Date of Award

January 2013

Document Type

Open Access Thesis

Degree Name

Master of Public Health (MPH)


School of Public Health

First Advisor

Judith H. Lichtman

Second Advisor

Erica C. Leifheit-Limson


Introduction: Prescription drugs can reduce the risk of adverse events post-myocardial infarction (MI), but despite the known benefits, use of these drugs remains low. Prior research has found that younger patients, women, minorities, and those with limited access to care are less likely to be adherent. Currently, little is known on how perceptions of access to care affect adherence rates.

Objective: To determine the association between patients' perceived difficulty accessing care and adherence to prescription drugs 30 days after an MI event in young patients.

Methods: VIRGO (Variation in Recovery: Role of Gender on Outcomes of Young Acute Myocardial Infarction Patients) is a prospective cohort study of young MI patients, 18-55 years of age. Patients' baseline perceived difficulty accessing care and adherence to prescription drugs at 30 days were measured by self-report. Bivariate comparisons of patient characteristics were evaluated using student t-tests and the chi-square test, with statistical significance of p<0.05. The relationship between perceived difficulty accessing care and adherence was tested using multivariate logistic regression that sequentially adjusted for sociodemographic characteristics, medical history, and health insurance status.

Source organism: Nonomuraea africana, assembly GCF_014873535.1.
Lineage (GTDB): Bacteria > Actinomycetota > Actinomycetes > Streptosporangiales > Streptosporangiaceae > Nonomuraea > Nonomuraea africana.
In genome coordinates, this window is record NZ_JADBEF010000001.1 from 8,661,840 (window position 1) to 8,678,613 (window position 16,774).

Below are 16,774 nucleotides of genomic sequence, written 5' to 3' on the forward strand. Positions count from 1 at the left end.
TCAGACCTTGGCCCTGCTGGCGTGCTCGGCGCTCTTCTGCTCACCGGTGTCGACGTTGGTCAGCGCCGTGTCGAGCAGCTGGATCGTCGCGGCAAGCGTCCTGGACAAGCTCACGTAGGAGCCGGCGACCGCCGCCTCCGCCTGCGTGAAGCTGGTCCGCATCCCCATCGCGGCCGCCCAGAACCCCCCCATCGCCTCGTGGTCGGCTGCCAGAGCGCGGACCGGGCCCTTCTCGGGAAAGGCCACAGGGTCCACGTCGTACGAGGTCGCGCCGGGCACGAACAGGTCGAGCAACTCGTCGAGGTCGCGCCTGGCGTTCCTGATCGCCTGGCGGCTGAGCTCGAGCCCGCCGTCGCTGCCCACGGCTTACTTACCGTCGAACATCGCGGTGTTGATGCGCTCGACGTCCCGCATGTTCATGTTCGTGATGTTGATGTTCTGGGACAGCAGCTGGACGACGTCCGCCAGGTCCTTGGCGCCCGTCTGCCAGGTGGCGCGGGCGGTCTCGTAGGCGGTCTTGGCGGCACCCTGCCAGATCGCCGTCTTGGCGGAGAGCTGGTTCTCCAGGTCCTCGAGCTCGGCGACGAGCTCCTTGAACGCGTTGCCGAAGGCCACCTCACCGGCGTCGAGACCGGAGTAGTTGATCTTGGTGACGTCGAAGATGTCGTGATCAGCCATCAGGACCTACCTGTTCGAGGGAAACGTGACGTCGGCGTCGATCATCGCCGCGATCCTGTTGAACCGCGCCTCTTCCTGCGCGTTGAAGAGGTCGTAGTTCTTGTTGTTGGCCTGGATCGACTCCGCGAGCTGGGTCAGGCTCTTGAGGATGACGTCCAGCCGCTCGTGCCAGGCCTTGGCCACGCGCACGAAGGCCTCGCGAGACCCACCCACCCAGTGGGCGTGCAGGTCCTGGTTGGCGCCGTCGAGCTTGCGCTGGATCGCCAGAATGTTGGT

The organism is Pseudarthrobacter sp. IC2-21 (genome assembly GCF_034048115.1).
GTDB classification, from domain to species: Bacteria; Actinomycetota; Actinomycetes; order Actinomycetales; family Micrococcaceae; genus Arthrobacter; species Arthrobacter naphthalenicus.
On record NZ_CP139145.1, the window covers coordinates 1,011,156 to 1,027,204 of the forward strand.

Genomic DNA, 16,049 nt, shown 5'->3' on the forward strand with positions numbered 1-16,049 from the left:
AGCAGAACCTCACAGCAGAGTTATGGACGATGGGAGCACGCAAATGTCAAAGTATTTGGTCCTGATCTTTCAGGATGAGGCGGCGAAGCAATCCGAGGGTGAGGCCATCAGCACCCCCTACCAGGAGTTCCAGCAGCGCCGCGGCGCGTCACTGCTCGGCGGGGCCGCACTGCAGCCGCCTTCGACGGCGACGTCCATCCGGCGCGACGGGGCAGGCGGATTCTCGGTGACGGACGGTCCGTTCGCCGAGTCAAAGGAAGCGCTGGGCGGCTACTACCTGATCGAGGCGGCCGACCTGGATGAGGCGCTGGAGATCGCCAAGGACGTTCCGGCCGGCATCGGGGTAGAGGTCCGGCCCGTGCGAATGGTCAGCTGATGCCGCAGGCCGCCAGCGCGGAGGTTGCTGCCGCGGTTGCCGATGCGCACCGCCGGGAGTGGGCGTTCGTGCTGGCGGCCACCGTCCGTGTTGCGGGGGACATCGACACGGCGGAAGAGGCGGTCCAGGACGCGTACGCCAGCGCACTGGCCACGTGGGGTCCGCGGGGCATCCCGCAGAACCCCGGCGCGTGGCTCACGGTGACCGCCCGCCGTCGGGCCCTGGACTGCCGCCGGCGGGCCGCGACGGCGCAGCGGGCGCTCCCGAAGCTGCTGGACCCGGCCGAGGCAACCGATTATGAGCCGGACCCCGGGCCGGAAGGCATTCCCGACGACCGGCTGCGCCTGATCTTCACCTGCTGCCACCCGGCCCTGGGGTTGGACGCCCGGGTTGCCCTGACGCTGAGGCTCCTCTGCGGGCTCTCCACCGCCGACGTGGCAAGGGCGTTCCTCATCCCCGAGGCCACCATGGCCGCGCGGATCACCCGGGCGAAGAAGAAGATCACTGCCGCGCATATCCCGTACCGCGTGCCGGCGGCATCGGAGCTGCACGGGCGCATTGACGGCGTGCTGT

Results: Almost half of all patients (45.1%) experienced some difficulty accessing the care that they need. Approximately, 17.4% reported extreme or moderate perceived difficulty and 27.7% reported their perceived difficulty as somewhat or not at all. The three primary reasons patients perceived difficulty were cost, lack of health insurance, and difficulty getting an appointment. In adjusted analyses, patients with extreme or moderate perceived difficulty were 25% less likely to be adherent (OR= 0.75, 95% CI: 0.51-1.13) than those reporting no difficulty, and patients reporting somewhat or little difficulty were 14% less likely to be adherent (OR= 0.86, 95% CI: 0.62-1.19) than those with no perceived difficulty.

Conclusions: Patients' perceptions of difficulty accessing care do not predict 30-day prescription drug adherence after accounting for health insurance status. Healthcare providers should consider the health insurance status of young patients with MI as well as their perceived difficulty accessing care as potential factors that may contribute to one-month medication adherence rates.


This is an Open Access Thesis.

Open Access

This Article is Open Access